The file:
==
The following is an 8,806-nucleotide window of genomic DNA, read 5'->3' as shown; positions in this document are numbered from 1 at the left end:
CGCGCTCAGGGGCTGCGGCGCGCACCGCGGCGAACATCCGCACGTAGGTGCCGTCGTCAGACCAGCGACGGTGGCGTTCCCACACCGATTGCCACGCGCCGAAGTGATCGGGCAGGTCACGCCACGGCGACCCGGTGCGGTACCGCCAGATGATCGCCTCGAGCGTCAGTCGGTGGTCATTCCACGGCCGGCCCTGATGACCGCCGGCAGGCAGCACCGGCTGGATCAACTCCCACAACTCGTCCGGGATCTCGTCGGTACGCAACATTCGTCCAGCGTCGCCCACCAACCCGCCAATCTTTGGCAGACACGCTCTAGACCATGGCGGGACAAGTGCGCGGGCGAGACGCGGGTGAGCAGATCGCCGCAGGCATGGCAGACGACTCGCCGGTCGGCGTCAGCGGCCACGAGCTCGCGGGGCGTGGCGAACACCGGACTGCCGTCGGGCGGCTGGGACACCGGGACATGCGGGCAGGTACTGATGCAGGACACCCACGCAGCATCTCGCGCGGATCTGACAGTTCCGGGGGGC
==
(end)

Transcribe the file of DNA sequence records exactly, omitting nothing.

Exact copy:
The following is an 8,806-nucleotide window of genomic DNA, read 5'->3' as shown; positions in this document are numbered from 1 at the left end:
CGCGCTCAGGGGCTGCGGCGCGCACCGCGGCGAACATCCGCACGTAGGTGCCGTCGTCAGACCAGCGACGGTGGCGTTCCCACACCGATTGCCACGCGCCGAAGTGATCGGGCAGGTCACGCCACGGCGACCCGGTGCGGTACCGCCAGATGATCGCCTCGAGCGTCAGTCGGTGGTCATTCCACGGCCGGCCCTGATGACCGCCGGCAGGCAGCACCGGCTGGATCAACTCCCACAACTCGTCCGGGATCTCGTCGGTACGCAACATTCGTCCAGCGTCGCCCACCAACCCGCCAATCTTTGGCAGACACGCTCTAGACCATGGCGGGACAAGTGCGCGGGCGAGACGCGGGTGAGCAGATCGCCGCAGGCATGGCAGACGACTCGCCGGTCGGCGTCAGCGGCCACGAGCTCGCGGGGCGTGGCGAACACCGGACTGCCGTCGGGCGGCTGGGACACCGGGACATGCGGGCAGGTACTGATGCAGGACACCCACGCAGCATCTCGCGCGGATCTGACAGTTCCGGGGGGC